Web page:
Andra Day on power of music and making history playing Billie Holiday

Day is the second Black woman to win a Golden Globe for best actress since Whoopi Goldberg won in 1986. Day speaks about the role of music in social change, her favorite Holiday song and more.
5:29 | 04/07/21

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Transcript for Andra Day on power of music and making history playing Billie Holiday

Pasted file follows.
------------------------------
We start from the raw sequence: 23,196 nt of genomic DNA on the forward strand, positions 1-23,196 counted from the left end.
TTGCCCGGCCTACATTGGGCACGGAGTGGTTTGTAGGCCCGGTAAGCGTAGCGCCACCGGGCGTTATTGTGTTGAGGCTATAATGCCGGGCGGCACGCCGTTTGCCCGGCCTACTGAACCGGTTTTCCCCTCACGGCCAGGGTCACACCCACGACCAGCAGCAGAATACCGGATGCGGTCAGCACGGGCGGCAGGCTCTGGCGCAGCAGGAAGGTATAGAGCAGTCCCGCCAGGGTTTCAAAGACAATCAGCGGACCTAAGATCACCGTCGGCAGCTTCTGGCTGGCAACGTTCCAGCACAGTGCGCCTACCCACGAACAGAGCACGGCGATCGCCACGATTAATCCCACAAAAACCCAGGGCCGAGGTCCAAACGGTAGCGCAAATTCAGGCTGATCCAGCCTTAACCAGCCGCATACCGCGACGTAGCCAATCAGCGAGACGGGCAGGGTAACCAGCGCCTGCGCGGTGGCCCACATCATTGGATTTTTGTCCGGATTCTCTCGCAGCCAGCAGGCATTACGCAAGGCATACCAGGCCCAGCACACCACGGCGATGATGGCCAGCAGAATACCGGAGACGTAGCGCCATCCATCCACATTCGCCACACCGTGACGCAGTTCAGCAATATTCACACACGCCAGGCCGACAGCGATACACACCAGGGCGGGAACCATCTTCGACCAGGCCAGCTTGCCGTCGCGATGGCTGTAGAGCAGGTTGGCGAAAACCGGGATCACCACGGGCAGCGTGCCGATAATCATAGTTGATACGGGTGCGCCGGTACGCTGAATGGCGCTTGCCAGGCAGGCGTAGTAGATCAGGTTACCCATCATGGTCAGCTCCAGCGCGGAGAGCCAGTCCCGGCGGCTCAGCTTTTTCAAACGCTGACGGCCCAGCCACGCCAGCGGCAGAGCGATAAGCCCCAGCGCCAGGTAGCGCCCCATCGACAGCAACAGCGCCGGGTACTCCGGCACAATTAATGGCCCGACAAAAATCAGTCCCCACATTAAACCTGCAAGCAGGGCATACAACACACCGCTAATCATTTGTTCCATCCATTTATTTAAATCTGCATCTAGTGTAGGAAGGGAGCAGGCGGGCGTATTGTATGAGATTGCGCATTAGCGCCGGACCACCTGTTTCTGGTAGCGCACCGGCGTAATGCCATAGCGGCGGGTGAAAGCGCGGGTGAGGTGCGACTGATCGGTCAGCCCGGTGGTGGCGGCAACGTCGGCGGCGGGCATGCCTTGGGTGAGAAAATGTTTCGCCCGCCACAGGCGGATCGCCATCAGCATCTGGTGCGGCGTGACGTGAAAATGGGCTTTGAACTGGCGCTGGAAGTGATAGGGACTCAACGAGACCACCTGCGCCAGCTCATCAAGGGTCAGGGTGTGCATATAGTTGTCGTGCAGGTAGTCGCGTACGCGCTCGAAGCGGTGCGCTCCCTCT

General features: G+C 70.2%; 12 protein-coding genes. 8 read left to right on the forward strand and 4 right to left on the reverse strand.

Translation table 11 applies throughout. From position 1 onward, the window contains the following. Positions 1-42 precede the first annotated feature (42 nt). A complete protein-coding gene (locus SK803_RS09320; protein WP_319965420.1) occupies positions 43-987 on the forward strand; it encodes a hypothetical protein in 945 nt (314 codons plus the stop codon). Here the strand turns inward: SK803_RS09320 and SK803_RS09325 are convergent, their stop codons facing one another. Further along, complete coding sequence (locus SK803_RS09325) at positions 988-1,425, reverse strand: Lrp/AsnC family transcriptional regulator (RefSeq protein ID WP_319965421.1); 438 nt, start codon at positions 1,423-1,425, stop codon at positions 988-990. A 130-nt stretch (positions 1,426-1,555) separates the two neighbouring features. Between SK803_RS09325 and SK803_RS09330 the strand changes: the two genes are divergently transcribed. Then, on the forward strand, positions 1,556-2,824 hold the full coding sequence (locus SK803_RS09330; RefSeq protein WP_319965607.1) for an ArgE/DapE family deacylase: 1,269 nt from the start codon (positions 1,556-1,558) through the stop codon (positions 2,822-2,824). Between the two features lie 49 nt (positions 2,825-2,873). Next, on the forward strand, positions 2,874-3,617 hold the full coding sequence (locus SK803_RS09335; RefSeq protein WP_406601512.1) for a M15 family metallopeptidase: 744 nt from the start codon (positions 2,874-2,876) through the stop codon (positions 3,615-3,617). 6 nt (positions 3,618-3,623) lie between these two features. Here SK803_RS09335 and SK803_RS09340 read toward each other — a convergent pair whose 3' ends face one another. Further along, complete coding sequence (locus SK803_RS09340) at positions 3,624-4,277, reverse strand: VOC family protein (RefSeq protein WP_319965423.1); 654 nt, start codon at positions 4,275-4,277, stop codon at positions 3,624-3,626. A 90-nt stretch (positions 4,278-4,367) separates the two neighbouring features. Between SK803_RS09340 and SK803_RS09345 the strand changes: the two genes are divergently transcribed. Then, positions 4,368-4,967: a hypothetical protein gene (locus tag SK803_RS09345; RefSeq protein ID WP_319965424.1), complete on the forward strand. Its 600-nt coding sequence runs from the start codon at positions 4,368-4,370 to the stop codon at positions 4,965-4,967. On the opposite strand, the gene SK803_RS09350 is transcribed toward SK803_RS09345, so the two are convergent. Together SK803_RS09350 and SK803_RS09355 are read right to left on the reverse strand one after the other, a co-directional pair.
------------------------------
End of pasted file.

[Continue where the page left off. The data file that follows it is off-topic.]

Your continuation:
Welcome back. Andra day enchants music fans with her voice nd her soul. But it's her onscreen portrayal of music legend and civil rights activist Billie holiday that is winning critics over. Here's ABC news anchor linsey Davis. there ain't nothing' I can't do or nothing' I can't say Let's start with the Oscar nomination. Congratulations. Thank you. Thank you so much. But I'm going to do just as I want to anyway it feels actually surreal a little bit. And the golden globe goes to Andra day. So you've already won the golden globe, only the second black woman to win for best actress since whoopi Goldberg. Whoopi Goldberg! "The color purple." What do you make of it taking nearly four decades for another black woman to win? I'm so, so grateful for the award, but it's not lost on me that, you know, for 35 plus years, you know, that black women were really made to feel sort of inadequate in this space. You know? We're not just fighting the art part of it, right? Getting our stories told, we're fighting, making space in culture to say, hey, you've not heard the truth of our narratives. We love you. The naacp says Billie holiday is the voice of our people. What is your favorite Billie holiday song? Oh, my god. A pretty consistent one I will say is "God bless the child." But god bless the child that's got his own that's got his own Oh, and I also love "The lovable huggable miss brown." To you who is baby to me the lovable huggable Emily brown miss brown to you My next guest -- There's a part in the movie when she's being interviewed and he asks, you know, why is the government always going after you? And she says, my song, "Strange fruit" -- Reminds them that they're killing us. It reminds them -- it reminds you too, Reginald. Get her off that stage. Do you feel that a song has that much power? Absolutely it does. I always say that the system of racial inequality, right, is a system where they have to control the narrative, and they have for a very long time. And where they have to suppress it, where they have to lie. A song like "Strange fruit" is a really healthy dose of truth. Blood on the leaves and blood at the root we watched George Floyd be lynched. You know, we saw that. We saw him crying out for his mother. We watched that happen to ahmaud arbery. Kalief Browder was a huge one for me, as well. When we talk about "Strange fruit," perhaps arguably the ultimate protest song. But then "Rise up," as well, became this soundtrack and anthem for the black lives matter movement. And I'll rise up I'll rise like the day I will rise up I'll rise unafraid I'll rise up With "Rise up," it wasn't like I went in and I was like, "I want to make an anthem and I want this to change people's lives. To be honest with you, I just, I felt a little exhausted. It was the first time in my life I think I was just questioning whether music was something that I was going to do for a living. So, I really prayed in my car and just asked -- it was a surrender moment. I said, "God, whatever you want to say," you know. "What do you want to hear? Doubt. Yep. Absolutely. Oh, my god. Self-doubt, which you've expressed about yourself when taking this role. And there was so much that you went through, right? Because you don't smoke. You don't drink. You've been abstinent. Was it harder to overcome the self-doubt? I think that was the hardest thing to overcome for me. It was this self-doubt, like I said, I deal with now -- it has -- the term is, I guess, has imposter syndrome or something like that now. And I was like, "Yeah, I mean, I deal with that." But I think we all do to a degree. It was really having to trust and just say, "I've been equipped with whatever it is that I need for this thing. I have to trust." Camera set. In a little bit, you're going to sing "Tigress and tweed" for us. And to me, it sounds like the evolution of "Strange fruit." Yes, yes. Give us a sense of where it came from. One of the questions in my mind was, if Billie holiday were alive today, how would she have wanted to see "Strange fruit" evolved, right? And one of the first things that came to mind was, take them off the tree. Get off the tree, you know. Fruit stand tall. Fruit stand tall. These roots go deep. You know what I mean? You know -- and -- and cut it down under your feet. I wanted a sense of power, of strength. I wanted to feel like we were evolved. Say, say, say say a prayer for me strange fruit come down off the tree

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